Stroszek (1977)

Director: Werner Herzog

9th Annual Roger Ebert’s Overlooked Film Festival

Stroszek%20new.JPG

By Marilyn Ferdinand

Whenever you go into a film by Werner Herzog, expect the unexpected. The idiosyncratic director with a taste for the grotesque never does anything by half, and frequently inflicts the same fate on his characters. His feature Stroszek comes close to defining the word “offbeat” while still clinging to a fairly linear plot and recognizable characters. In fact, his characters are played by nonactors and, indeed, many play themselves in a film that spans from Berlin to serial killer Ed Gein’s hometown of Plainfield, Wisconsin (called Railroad Flats in the movie because of a feud Herzog had with documentarian Errol Morris about—oh never mind, it’s just too complicated).

The film opens on the day that Bruno Stroszek (Bruno S.) is released from jail. The nature of his crime is not revealed, but the warden warns him away from taverns. My guess would be that he was drunk and disorderly and playing music in public for money without a license. I guess this because when the articles he had when he was taken into custody are returned to him, they included an accordion. Bruno immediately heads into the nearest pub and orders a beer, which he downs in one swill.

In the pub, he meets up with his old friend Eva (Eva Mattes) and the pair of loathsome pimps (Wilhelm von Homburg and Burkhard Driest) she works for. After being rejected by the pair, Eva goes home with Bruno to the apartment his friend Scheitz (Clemens Scheitz) has been keeping for him. Scheitz, a little old man in a black topcoat and beret; Bruno; and Eva form an odd family for a short time. Soon, the pimps come into the apartment and trash the place; later, Eva comes home beaten and bruised. Scheitz has a relative living in Wisconsin who will hire Bruno and get Eva a job in a truck stop. The trio review a map to find out where Wisconsin is, fantasize about mobile homes, pack up, and head for America.

At first, things go pretty much as planned. Eva is shown working like a well-oiled machine at the diner. Bruno goes to work for Scheitz’s relative, a mechanic (Clayton Szalpinski,) and the threesome get a brand-new mobile home to live in. All seems miraculous in America, that is, until the three find out they actually have to pay back the loan they got to buy their dream trailer. Inevitably, Eva starts turning tricks again, eventually running off with a trucker to Vancouver. Bruno and Scheitz decide to rob the bank to which they owe money, but go when the bank is closed. Instead, they stick their shotgun in a barber’s face and steal $30 from his register. Then they cross the street to buy groceries. Scheitz is apprehended by the police. Bruno, all alone, does what anyone would do—he steals a tow truck from the mechanic shop and drives off to find Eva, shotgun and a frozen turkey from the grocery store in tow.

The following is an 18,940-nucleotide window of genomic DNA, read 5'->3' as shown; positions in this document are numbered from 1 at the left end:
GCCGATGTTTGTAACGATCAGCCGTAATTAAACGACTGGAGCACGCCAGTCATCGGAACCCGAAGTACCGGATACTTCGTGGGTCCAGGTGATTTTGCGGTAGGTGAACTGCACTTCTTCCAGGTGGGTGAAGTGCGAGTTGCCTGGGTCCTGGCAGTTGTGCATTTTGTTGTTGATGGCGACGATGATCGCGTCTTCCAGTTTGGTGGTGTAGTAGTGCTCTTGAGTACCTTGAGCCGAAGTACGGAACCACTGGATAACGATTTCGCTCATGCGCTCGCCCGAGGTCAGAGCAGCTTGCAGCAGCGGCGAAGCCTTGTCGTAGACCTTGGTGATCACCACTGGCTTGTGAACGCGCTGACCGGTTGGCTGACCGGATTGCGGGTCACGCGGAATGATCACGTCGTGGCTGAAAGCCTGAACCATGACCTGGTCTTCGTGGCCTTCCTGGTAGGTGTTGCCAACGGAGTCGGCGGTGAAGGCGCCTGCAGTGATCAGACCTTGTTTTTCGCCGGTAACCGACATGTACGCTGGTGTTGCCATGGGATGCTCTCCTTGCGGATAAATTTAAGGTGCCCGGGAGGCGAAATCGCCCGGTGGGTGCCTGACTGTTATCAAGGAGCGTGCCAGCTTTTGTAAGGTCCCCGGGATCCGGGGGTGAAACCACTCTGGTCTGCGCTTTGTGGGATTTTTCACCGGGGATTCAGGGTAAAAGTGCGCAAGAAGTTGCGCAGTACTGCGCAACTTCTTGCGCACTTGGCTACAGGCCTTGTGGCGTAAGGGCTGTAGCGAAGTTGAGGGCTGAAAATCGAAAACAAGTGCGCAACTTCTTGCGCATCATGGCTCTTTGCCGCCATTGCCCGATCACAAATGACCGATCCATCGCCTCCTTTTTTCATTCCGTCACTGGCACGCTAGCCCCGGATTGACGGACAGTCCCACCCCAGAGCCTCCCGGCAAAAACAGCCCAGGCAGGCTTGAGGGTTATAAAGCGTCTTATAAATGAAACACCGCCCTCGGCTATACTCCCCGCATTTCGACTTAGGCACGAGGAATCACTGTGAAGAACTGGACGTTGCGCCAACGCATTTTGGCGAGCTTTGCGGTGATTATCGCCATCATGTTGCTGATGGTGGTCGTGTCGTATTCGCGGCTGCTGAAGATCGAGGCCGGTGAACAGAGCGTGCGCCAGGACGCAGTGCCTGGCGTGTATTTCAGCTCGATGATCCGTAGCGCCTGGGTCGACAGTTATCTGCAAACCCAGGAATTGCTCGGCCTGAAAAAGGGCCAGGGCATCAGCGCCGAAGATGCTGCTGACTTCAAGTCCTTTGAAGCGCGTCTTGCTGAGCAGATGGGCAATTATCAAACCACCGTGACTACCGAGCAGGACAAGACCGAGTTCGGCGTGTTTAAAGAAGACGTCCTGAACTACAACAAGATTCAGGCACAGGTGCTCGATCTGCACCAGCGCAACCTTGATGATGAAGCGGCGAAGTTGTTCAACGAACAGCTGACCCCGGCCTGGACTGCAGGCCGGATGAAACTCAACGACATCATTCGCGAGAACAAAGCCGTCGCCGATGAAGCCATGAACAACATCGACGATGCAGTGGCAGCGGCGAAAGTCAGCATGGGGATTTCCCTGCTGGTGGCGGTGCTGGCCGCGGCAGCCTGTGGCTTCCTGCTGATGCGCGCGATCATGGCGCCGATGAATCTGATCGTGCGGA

It’s tempting to think of this movie as a lampoon of the American dream, but listening to Herzog’s explanation of how the film came about shows it to be an excuse for Herzog to create a dark comedy populated with an odd assortment of characters he met by chance in Berlin and Wisconsin. Bruno S. was a tragic human being, raised by a prostitute and beaten into temporary deafness. He also played the lead in Herzog’s Kaspar Hauser: Jeder für sich und Gott gegen alle, which tells the true story of Hauser, who was locked in a cellar for most of his life and then set into the world. Bruno S. picks up where he left off from that film as a man who doesn’t quite fit into society and carries a childish optimism and adult melancholy with him wherever he goes. Wilhelm von Homburg was a pro wrestler and boxer who had served time in prison; Herzog reported “I liked him very much.” The mechanic actually fixed Herzog’s car some time before. When Herzog came back to shoot Stroszek, he asked for the mechanic’s Native American assistant to be in the film. Szalpinski didn’t even remember the guy, then realized he had hired and fired him the same day. Of course, Herzog tracked him down, and the man, Ely Rodriguez, is in the film.

Stroszek ends with a Native American police officer somewhere in the vicinity of Vancouver phoning in as Herzogian a line as any: “We have a 10-80 out here, a truck on fire, we have a man on the lift. We are unable to find the switch to turn the lift off, can’t stop the dancing chickens. Send an electrician, we’re standing by.” Naturally. l

  • Mike spoke:
    6th/04/2017 to 2:09 pm

    One minor quibble: the final scene was actually filmed in North Carolina. There’s no indication in the film that it’s “near Vancouver,” BUT you’re right that it does rather look like the Pacific Northwest, so perhaps that was the intention (actual filming location notwithstanding).

Leave your comment






(*)mandatory fields.

What others say about us

"You put a lot of love into your blog." – Roger Ebert, Roger Ebert's Journal
"Marilyn and Roderick … always raising the tone." – Farran Smith Nehme, The Self-Styled Siren
"Honestly, you both have made me aware of films I've never seen, from every era. Mega enriching." – Donna Hill, Strictly Vintage Hollywood




Subscribe to Ferdy on Films

Enter your email address to subscribe to this blog and receive notifications of new posts by email.

Recent Comments

Recent Posts

Blogs

Chicago Resources

General Film Resources

Categories

Archives